From roughly the same position today, but again showing how much the trees and undergrowth have claimed back the area which presumably was once relatively clear due to the crowds of people that once attended the fair here.
To confirm the name, the following is an extract from the above photo, showing the name on the corner of the signage along the roof line.
The Vale of Health Hotel was demolished around 1962. The Vale of Health was also changing character. No longer the focal point for large numbers of potentially rowdy bank holiday visitors, the area was changing to a rather expensive enclave of housing. A 1962 newspaper article sums up these changes in an article titled “Vale of Wealth”:
“Van horses-what else? There is, of course. Battersea Park, and some people will never forgive Herbert Morrison – Lord Morrison of Lambeth – for setting that up in perennial competition with the old three-times-a-year tradition of the Hampstead Heath Fair.
That fair, in any case, is not what it used to be, what with the etiolated gaieties of the pin-tables. And even the Vale of Health hotel is under threat of being pulled down and made into something rather different.
So Battersea can go on with no serious challenge from the old traditional site. There is, indeed, some rebuilding there and some old Hampsteadians tend to call it now the Vale of Wealth”.
The brick building seen in my 2020 photos on the site of the old Vale of Health Hotel are the flats that were built on the site. They look rather bland from the landward site of the Vale of Health, but walk around the pond and they look very different.
In the following photo, looking across the pond, which was once the Hampstead Water Company reservoir, built after the 1777 draining of the marshy Hatchett’s Bottom, the new flats are within the mainly white coloured building.
The Vale of Health Hotel once faced onto the pond, with verandas around the lower floors providing a lovely location for drinking and eating with a view across the pond.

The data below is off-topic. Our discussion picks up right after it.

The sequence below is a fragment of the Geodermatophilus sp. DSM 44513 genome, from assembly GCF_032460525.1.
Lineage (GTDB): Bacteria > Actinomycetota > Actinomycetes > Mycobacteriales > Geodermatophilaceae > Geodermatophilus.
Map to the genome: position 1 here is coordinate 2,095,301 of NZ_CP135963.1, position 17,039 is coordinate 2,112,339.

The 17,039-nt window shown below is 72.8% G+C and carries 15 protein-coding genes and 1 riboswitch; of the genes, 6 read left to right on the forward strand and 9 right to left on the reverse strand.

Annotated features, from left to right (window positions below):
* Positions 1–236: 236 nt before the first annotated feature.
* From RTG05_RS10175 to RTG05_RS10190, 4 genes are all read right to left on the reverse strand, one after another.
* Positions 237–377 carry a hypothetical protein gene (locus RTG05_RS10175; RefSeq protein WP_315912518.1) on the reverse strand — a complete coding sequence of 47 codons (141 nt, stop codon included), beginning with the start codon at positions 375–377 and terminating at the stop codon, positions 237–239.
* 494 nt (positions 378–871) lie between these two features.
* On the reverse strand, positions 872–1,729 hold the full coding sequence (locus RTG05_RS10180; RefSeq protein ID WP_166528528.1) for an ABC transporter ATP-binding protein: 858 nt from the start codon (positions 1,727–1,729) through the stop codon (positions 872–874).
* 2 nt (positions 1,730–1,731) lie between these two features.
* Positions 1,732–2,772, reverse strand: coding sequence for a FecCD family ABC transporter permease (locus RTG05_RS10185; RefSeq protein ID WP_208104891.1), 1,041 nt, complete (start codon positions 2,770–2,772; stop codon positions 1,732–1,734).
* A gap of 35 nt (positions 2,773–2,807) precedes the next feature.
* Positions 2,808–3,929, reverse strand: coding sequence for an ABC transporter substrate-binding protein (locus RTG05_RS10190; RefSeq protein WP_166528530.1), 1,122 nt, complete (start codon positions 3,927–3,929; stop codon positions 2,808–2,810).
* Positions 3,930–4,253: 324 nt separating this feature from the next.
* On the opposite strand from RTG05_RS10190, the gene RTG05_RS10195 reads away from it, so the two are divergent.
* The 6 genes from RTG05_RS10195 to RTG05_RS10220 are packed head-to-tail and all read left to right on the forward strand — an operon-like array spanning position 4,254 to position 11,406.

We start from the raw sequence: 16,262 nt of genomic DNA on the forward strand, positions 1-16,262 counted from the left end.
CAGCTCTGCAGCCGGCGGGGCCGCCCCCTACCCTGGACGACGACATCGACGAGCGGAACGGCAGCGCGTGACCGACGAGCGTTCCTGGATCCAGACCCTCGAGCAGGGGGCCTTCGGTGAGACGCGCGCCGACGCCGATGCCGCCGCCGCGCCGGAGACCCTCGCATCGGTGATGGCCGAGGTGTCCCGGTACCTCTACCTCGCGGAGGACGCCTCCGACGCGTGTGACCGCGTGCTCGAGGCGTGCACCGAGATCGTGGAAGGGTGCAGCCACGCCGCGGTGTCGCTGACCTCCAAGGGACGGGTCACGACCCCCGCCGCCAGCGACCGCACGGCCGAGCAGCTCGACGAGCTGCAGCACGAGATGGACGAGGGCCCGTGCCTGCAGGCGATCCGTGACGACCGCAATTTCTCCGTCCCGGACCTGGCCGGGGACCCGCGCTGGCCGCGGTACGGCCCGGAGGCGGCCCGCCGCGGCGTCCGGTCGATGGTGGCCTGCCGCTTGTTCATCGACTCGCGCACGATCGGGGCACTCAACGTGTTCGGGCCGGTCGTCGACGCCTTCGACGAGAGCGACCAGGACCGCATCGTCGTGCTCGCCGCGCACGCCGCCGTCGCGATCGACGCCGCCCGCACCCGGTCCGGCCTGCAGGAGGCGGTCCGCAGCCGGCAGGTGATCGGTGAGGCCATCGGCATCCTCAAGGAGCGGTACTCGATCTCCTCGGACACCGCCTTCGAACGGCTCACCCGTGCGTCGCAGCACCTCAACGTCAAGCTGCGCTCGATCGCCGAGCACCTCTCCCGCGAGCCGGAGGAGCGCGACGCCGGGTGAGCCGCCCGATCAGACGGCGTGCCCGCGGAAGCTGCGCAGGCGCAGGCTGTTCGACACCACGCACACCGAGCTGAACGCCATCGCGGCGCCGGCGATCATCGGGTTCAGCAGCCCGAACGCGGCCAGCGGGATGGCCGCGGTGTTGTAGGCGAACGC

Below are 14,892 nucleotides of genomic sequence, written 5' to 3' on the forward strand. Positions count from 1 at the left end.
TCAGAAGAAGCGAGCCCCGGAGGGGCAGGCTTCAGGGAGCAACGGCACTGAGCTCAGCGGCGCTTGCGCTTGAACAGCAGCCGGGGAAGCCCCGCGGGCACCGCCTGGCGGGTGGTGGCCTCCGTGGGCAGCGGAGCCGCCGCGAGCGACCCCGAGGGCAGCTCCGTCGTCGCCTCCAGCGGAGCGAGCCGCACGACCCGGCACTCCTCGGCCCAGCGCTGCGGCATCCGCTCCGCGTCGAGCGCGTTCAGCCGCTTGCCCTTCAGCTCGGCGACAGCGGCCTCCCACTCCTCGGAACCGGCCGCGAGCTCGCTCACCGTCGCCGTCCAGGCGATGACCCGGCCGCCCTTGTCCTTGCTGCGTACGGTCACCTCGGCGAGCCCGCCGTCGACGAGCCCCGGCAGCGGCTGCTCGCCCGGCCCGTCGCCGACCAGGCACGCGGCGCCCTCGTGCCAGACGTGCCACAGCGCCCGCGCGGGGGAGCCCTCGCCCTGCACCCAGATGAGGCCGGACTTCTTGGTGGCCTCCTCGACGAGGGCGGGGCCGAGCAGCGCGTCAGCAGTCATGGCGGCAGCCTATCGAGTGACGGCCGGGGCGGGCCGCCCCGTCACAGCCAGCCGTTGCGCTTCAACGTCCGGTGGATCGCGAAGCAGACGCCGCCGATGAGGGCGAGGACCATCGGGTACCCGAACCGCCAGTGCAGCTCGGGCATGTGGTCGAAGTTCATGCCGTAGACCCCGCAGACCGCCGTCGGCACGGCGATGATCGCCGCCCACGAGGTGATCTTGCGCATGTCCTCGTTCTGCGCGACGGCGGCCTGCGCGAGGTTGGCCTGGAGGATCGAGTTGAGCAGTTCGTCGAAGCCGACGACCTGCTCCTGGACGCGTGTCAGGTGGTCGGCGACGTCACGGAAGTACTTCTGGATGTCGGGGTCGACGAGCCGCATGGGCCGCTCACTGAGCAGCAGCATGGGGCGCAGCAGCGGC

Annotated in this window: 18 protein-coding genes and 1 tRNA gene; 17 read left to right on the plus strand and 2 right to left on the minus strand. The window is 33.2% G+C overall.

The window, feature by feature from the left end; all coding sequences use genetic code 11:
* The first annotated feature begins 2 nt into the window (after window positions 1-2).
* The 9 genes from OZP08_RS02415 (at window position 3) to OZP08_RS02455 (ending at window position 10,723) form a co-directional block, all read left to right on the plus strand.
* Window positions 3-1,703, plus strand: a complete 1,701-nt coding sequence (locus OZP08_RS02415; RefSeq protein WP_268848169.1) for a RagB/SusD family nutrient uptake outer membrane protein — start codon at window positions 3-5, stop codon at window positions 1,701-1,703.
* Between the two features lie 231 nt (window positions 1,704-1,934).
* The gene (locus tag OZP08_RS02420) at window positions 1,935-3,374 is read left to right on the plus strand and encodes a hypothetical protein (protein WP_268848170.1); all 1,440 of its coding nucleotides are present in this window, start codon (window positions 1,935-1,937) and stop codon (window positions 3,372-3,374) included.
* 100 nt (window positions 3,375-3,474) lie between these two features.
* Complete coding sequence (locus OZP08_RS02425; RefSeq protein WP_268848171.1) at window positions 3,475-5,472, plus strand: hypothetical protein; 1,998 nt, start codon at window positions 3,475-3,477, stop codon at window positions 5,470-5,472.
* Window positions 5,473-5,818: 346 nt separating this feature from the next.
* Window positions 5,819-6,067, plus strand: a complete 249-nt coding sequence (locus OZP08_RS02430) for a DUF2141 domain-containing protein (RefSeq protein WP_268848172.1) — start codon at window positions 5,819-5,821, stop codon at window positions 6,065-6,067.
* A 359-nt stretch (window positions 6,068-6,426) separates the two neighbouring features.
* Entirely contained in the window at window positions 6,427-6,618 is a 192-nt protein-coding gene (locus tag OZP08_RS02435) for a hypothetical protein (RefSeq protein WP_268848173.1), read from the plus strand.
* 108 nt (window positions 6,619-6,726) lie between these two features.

The following photo from the LMA Collage archive shows the view across the pond to the Vale of Health Hotel, with the fair ground set up to the right of the hotel in the space shown in my photos being used for the storage of fair ground equipment. Comparison of the photos also shows how densely the trees have grown up around the pond.
A walk around the pond, and the Vale of Health is a lovely way to spend a Sunday morning. There is a walking route around the unbuilt parts of the pond, starting by the road leading into the Vale of Health.
On the north east side of the pond, this is paved and is one of the many walking routes across the heath, which on a Sunday morning seems to be mainly used by joggers and the occasional dog walker.
Island in the middle of the pond:
View across to the western edge of the pond:
The rear of the flats occupying the site of the Vale of Health hotel. The corner of the block behind the tree is the same corner with the name of the hotel on the top corner of the hotel.
There is a street leading to a dead end that runs in from where the rear of the hotel used to stand. The street also leads to the place where the fair ground equipment was stored in my father’s photo. Although the site of the hotel now has a different use, the area for the fairground is still used for the storage of fairground equipment.
At the top of the street is a brick terrace called Byron Villas, built in 1903. This terrace of houses occupies the spot of another tavern / smaller hotel that once serviced the needs of visitors to the heath. The blue plaque records that the novelist and poet D.H. Lawrence lived in one of the houses in 1915.
The oval plaque on the following building records that newspaper founder and editor Alfred Harmsworth, Lord Northcliffe lived in the house between 1870 and 1873.
There is a single road in the Vale of Health, conveniently called Vale of Health. Even the spur down to where the old hotel was located has the same name.
Maps show what looks like a road called East View where the fair ground equipment store is located, however in reality, this is a small footpath between the front of the houses and the fairground land.
As well as the single road, there are a couple of alleys alongside the rear of the houses.
House in which Leigh Hunt, the English critic, essayist and poet lived for a time in the Vale of Health.
The Vale of Health is a rather unique area. A small collection of houses embedded in Hampstead Heath, accessed via a single road.
When the new flats were being built on the site of the Vale of Health hotel, there were considerable difficulties with the amount of water that was continuously seeping into the foundations, so perhaps the marshy hollow of Hatchett’s Bottom is still there below the surface,